I would not buy one due to "much worse than average reliability" reported by Consumer Reports and its subscriber's own experience as owners. First year reliability has been much below average. If I was buying, I'd look for other 4X4 options. It it's your only choice, the best option is the 3.2-liter V6 in Limited trim as the 4-cylinder is slow and gets "lousy fuel economy for the class- just 22 mpg overall".
2012 Coleman, the use of a chimney starter eliminates petroleum residues and off-tastes in food from using self-lighting or liquid lighter fuel, and by using crumpled newspaper has fewer safety issues. We love the apple and cherry wood chips in flavoring our marinated beef, chicken and pork (Thai, Vietnamese and Chinese) BBQ cookouts.
The WeberQ is top-rated by Consumer Reports and doesn't require you to carry a chimney starter like the SmokeyJoe, and you won't have moisture issues as with charcoal in wet mountain climates. I'm upgrading from my Weber Go-Anywhere Gas Tabletop when it rusts out to the Weber Q. Oh, and a handful of cherry/mesquite/hickory/apple soaked wood chunks will give you all the smoky flavor you wcould want without the space issues of charcoal. I own four grills and a Meco smoker currently and am always looking for the next "better option" myself.
We switched from a Weber Tabletop Gas with 1 lb. bottles to a Smokey Joe, and between having to re-stoke the thing with charcoal, carry the additional chimney, and moisture issues in the mountains involving briquets, went back to the Weber with pleasure. You might consider a Weber Q1000, which like the Tru-Infrared you and I use at home, is top-rated by Consumer Reports. We are tent campers and carry our grill in a nylon binocular cover where it doesn't dirty up anything inside our vehicle. I'll upgrade to the Q when my Weber Tabletop wears out.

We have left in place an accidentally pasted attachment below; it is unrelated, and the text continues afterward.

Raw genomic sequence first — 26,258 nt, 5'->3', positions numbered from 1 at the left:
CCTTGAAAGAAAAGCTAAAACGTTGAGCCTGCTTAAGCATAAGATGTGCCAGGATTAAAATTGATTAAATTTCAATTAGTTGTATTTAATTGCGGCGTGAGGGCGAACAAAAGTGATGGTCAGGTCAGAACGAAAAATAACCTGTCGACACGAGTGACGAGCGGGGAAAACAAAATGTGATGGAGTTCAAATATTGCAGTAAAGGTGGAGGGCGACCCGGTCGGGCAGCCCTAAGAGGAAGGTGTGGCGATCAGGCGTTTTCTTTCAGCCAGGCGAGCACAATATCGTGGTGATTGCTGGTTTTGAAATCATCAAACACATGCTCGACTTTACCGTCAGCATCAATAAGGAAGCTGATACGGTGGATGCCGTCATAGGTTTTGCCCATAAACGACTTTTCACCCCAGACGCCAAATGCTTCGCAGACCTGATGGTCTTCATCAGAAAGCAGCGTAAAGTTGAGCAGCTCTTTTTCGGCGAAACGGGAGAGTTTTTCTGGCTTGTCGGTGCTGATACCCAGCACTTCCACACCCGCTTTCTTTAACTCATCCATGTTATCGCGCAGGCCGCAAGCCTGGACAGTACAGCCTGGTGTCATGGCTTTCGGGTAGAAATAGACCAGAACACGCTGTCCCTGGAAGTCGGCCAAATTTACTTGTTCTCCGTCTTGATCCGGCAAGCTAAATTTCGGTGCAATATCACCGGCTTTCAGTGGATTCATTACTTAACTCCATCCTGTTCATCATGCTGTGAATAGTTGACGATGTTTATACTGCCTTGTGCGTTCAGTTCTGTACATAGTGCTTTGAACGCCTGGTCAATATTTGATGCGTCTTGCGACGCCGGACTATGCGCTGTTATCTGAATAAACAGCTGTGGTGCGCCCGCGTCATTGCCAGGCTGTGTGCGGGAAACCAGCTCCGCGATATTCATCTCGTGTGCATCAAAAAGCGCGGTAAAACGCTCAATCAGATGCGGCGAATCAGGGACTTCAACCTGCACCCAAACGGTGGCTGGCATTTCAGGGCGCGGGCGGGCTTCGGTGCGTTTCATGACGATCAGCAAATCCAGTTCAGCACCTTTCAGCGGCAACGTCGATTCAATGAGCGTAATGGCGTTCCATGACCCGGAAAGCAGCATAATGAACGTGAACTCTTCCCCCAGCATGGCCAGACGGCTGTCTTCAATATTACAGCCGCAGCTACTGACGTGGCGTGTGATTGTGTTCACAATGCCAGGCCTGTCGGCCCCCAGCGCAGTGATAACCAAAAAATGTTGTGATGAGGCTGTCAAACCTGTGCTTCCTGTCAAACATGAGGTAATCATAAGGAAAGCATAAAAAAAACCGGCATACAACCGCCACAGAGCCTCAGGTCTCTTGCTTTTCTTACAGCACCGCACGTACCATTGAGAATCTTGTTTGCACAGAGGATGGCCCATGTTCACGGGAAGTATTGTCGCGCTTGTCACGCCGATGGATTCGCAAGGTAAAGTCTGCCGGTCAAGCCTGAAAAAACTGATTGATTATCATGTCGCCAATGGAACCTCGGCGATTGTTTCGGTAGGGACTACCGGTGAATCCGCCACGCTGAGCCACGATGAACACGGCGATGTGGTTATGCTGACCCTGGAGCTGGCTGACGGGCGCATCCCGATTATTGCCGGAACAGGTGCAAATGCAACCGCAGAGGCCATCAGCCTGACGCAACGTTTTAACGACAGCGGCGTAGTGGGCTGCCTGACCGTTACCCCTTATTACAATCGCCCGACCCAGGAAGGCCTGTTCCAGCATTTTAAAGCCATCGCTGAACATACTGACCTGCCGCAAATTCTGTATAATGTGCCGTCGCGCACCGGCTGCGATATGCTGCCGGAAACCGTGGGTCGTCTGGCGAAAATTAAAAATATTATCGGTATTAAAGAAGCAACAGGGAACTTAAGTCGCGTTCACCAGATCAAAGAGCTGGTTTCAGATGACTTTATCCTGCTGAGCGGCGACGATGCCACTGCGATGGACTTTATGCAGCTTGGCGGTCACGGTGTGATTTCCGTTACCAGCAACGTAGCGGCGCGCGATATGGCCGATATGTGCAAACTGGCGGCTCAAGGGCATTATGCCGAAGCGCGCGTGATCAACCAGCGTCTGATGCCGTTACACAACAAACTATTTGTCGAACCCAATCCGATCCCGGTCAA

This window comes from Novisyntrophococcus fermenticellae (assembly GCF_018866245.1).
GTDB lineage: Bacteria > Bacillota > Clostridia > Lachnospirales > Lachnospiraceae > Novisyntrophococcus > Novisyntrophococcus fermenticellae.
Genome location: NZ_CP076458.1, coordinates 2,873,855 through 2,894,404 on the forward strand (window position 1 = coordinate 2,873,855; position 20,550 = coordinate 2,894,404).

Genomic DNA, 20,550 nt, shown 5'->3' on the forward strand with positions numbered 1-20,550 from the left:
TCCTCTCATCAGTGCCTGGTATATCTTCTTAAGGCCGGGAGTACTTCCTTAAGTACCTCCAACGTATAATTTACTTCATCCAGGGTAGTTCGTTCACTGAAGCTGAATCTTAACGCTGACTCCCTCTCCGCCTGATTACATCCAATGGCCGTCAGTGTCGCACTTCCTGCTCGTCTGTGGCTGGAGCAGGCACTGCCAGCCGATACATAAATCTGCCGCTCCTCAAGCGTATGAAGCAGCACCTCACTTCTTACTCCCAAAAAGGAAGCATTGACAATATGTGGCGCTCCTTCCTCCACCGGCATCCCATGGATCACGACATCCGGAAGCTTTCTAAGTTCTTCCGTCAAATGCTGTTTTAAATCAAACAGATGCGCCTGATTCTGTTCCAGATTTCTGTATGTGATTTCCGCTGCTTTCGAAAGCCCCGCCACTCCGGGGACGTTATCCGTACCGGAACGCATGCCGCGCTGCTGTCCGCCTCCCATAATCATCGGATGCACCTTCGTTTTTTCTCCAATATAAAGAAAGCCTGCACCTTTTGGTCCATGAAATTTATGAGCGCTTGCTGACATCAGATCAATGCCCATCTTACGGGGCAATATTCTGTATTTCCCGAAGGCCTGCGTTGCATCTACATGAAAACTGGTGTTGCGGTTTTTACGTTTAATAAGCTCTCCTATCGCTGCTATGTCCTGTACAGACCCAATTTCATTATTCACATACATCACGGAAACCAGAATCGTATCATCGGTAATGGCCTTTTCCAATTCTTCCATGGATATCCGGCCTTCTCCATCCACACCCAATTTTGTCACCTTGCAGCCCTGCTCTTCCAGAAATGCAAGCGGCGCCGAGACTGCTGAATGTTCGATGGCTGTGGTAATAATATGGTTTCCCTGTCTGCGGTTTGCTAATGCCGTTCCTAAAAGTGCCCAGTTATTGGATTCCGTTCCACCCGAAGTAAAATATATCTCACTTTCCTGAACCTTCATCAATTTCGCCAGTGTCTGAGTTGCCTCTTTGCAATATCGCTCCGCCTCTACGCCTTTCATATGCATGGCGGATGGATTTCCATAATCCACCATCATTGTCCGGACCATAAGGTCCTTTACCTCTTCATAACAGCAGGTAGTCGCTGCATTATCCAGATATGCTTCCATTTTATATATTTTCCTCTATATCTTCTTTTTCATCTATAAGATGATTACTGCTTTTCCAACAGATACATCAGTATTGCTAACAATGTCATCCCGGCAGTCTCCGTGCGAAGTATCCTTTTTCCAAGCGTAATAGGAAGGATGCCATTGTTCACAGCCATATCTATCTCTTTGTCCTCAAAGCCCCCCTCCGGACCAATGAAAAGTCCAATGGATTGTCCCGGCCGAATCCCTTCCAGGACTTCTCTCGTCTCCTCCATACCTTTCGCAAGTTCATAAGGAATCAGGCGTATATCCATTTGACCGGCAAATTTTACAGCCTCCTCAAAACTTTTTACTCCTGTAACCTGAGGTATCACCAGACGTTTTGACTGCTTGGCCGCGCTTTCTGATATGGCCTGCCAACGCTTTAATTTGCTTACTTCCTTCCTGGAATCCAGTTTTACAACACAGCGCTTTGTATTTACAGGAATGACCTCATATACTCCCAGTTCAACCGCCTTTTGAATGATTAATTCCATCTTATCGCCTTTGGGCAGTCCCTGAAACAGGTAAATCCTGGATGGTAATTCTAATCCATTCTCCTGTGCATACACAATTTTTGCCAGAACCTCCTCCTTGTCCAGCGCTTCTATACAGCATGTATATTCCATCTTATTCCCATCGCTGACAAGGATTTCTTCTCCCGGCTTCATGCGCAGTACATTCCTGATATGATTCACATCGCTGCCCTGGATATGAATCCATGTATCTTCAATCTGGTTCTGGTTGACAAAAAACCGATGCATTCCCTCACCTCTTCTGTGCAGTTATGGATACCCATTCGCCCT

Most dealers won't accept TruCar relationships for that very reason, and any salesman who matches their pricing is going to be out of a job unless he makes the lost profit and costs back on the trade. The opinions given above who suggest otherwise don't know the industry. CarMax is also notorious for lowballing trade-in values and only beat dealers by a small amount statistically. (When between labs I stay busy with a seller's license, I'm GMC and Ford Certified.) If you need to buy a vehicle, get your advice from Consumer Reports. Getting it from where you are reading this right now is not the place.
Many metropolitan areas have an "UFO Outlet" upholstery jobber that suppplies home and commercial users with a variety of materials depending on thickness and firmness needs, and can recommend an expert cutter if needed. DO NOT put yourself, your children, or your dog on anything resembling a hollow-tube air mattress, unless the manufacturer gives you an R-value of 5.0 or greater. Those things are only intended for use at home in heated enclosures. Camping should be comfortable and restful, don't torture anyone by using an air mattress. Mom's Alegro had one inside the sofabed, but the RV also had a huge furnace and two big AC units, LOL.
We will be in a large RV, 45 ft, pulling a 30ft trailer, we do not need hookups but may have to stay outside the park due to the size. We also plan to stop at Grand Canyon and maybe Redwoods depending on what time allows. In grand Canyon we plan to river raft and do the mule/donkey ride (things my father did as a kid). Thanks for the advice!
We stayed in Thousand Trails just outside the West Gate with both the 38' MountainAire and two tents. 50A service, great tenting area also, clean and well-managed with a fork of the Tuoloumne River for great trout fishing. We weren't members and you don't have to be either to stay there. Having stayed at this park, and being tenters, I'd never stay inside the campgrounds inside the valley, but that's just me.
full rain fly and a tub bottom